First Peter Phillips sent us this picture, which shows Thistle with some visitors stranded on board. Apparently the children enjoyed it, but the adults were not too keen.
Then The Barge Tearooms posted some pictures showing that it can be difficult sometimes to get a cup of tea on a barge!
We’ve already posted about the Film Premiere on Saturday 7th March at Maldon Town Hall. What film? The premiere of Simon North’s film of the Restoration of Centaur. Scroll down the page to see the poster for the performance giving all details of the Premiere which is in aid of the Thames Sailing Barge Trust.
Now Simon has produced three trailers for the film show, and, having seen them, each of them is a beautiful piece of art in its own right. Here are the three trailers, the first introducing the film:
the second when the Lottery grant was awarded:
and the third showing Tim Goldsack, the Master Shipwright, at work with tar and horse manure:
Now go along to Maldon Town Hall on 7th March and see the whole thing – Enjoy!
Off on the Ferry to Gravesend today for the Cambria Trust Annual General Meeting, held at the Port of London Authority headquarters at London River House. The Cambria Trust, of course, owns and maintains the sailing barge Cambria, renowned as the last UK registered vessel to trade under sail alone. A wooden Thames sailing barge, she still has no engine and is completely dependent on the wind.
The AGM was well attended, and it was good to see a number of people who had not met since last year’s meeting. Chairman, Bruce Richardson, reported on a busy year with charters by Rotary International District 1120 and the Sea-Change Sailing Trust, both using the barge for sail training. Cambria had taken part in several of the annual barge matches, doing well, and had been at the Classic Boat Festival in St Katharine’s Dock in September, where on several days she had welcomed 1,000 visitors.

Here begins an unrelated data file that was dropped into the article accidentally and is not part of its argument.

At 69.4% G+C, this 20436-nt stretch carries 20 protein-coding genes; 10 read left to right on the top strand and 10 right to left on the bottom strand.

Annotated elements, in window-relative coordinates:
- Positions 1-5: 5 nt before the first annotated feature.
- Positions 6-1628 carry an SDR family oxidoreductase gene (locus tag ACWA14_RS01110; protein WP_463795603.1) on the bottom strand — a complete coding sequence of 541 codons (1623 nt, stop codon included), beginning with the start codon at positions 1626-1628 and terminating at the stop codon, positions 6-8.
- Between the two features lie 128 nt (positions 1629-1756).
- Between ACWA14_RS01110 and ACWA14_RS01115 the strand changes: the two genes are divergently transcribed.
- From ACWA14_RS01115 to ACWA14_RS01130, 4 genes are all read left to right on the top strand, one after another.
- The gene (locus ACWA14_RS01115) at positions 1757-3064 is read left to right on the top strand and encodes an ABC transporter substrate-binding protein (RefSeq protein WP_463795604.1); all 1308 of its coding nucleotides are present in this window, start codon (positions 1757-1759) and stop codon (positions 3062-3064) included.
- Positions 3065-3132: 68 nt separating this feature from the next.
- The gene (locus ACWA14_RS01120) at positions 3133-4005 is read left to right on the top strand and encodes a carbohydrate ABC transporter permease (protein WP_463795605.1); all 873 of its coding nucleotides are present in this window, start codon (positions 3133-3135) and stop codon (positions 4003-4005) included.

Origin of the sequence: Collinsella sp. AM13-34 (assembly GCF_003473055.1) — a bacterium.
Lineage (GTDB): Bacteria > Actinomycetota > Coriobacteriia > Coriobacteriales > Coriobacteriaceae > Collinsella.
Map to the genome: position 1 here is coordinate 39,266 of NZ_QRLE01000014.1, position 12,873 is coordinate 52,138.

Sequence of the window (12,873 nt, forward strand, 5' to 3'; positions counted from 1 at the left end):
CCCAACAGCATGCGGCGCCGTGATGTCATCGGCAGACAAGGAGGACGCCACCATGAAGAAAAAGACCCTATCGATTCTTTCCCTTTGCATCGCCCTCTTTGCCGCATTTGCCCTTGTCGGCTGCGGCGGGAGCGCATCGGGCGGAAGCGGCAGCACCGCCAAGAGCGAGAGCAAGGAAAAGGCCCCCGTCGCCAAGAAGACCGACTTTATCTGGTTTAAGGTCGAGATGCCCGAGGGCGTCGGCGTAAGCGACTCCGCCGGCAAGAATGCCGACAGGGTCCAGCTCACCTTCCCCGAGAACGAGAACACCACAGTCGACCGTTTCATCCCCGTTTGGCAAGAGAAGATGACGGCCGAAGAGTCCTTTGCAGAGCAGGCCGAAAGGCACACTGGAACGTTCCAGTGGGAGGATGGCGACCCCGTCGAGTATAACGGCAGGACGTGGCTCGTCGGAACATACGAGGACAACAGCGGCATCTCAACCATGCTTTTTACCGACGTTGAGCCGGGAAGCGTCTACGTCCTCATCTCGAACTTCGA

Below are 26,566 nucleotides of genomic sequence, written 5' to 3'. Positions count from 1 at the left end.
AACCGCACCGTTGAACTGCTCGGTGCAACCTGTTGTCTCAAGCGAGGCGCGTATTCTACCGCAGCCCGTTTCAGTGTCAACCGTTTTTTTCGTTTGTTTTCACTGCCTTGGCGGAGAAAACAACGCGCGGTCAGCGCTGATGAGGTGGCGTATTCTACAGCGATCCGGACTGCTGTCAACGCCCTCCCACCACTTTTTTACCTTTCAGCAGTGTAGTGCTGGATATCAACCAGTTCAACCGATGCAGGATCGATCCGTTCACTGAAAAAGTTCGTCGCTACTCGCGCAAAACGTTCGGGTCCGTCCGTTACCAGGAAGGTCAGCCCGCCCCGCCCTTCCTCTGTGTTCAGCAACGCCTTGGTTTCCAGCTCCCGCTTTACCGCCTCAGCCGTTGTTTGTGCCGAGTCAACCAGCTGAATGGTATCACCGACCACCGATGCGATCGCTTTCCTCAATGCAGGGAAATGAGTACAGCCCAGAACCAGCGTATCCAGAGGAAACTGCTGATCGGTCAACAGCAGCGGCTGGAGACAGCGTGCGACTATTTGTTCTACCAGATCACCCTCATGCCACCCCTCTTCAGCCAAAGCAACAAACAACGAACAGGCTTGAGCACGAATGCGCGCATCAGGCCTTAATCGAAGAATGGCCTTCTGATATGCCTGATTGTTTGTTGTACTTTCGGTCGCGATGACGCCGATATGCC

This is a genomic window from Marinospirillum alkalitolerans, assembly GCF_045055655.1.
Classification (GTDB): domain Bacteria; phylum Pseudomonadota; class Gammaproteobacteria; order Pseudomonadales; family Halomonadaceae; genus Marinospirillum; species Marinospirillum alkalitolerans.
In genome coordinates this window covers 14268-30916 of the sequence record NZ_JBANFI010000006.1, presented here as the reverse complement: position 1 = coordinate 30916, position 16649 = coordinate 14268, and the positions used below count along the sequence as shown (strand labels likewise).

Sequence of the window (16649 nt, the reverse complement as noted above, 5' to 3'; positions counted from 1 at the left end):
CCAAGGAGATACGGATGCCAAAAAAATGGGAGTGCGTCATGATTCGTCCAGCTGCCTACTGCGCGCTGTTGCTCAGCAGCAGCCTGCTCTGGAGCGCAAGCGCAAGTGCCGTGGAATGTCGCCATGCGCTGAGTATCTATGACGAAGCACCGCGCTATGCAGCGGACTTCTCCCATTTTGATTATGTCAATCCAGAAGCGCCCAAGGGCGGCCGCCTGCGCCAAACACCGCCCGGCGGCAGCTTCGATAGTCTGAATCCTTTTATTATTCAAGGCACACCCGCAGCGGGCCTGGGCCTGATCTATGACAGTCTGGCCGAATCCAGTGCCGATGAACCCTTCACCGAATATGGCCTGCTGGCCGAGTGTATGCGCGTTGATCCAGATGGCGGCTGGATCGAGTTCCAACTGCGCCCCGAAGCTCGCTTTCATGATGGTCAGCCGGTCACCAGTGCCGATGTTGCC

A highlight of the day was the presentation to the Trust of a splendid framed picture of Cambria taking part in the Thames Match of 1936. The picture was a gift to the Trust from Tony and Sandy Farnham, and in handing it over Tony said that he hoped the picture would be installed on board the barge. Our picture shows Tony Farnham, right, presenting the picture to Bruce Richardson.
Picture courtesy of Dave Brooks
We were very sorry indeed to learn of the death of SSBR Committee Member, David Wood.
As well as being a long-term member of the Committee himself, David has been an enormous help to his wife, Elizabeth, in her office as our Chairman.
David has written a number of publications over the years, and members will recall that within the last few months they have received a copy of “Still in the Samphire”, the 50th anniversary history of the Society, and of “The Prowess of Charlie Fielder”. Both of these were written by David Wood, and he has put some considerable years of work into them. Elizabeth tells us that he was still researching and writing other material.
David died very suddenly on Friday 30th January 2015. He was alone at their Twickenham house while Elizabeth was at her family’s home in Sussex. She was talking to David on the telephone, when suddenly she heard a noise, he stopped speaking and she could not raise him. She called a neighbour who went to the house, and discovered that David had suffered a heart attack which he did not survive. It has taken a long time for the post mortem to be held, and the death certificate has only just been issued.
The funeral is to be held next week. In accordance with David’s own wishes it is to be a small low-key occasion for close friends and family. Donations in David’s memory if desired may be sent to the Thames Sailing Barge Trust, c/o Roger Newlyn. Please contact us by e-mail if you need Roger’s address. SocSailingBargeResearch@gmail.com
On behalf of the Committee and members of the Society, we send our most sincere sympathy to Elizabeth and her family.
Geoff Robinson went to find and photograph sb Will yesterday, at South Quay, and, because it is a big area, had some trouble finding her. So he has kindly supplied the following directions which will be useful to anyone else on the same mission.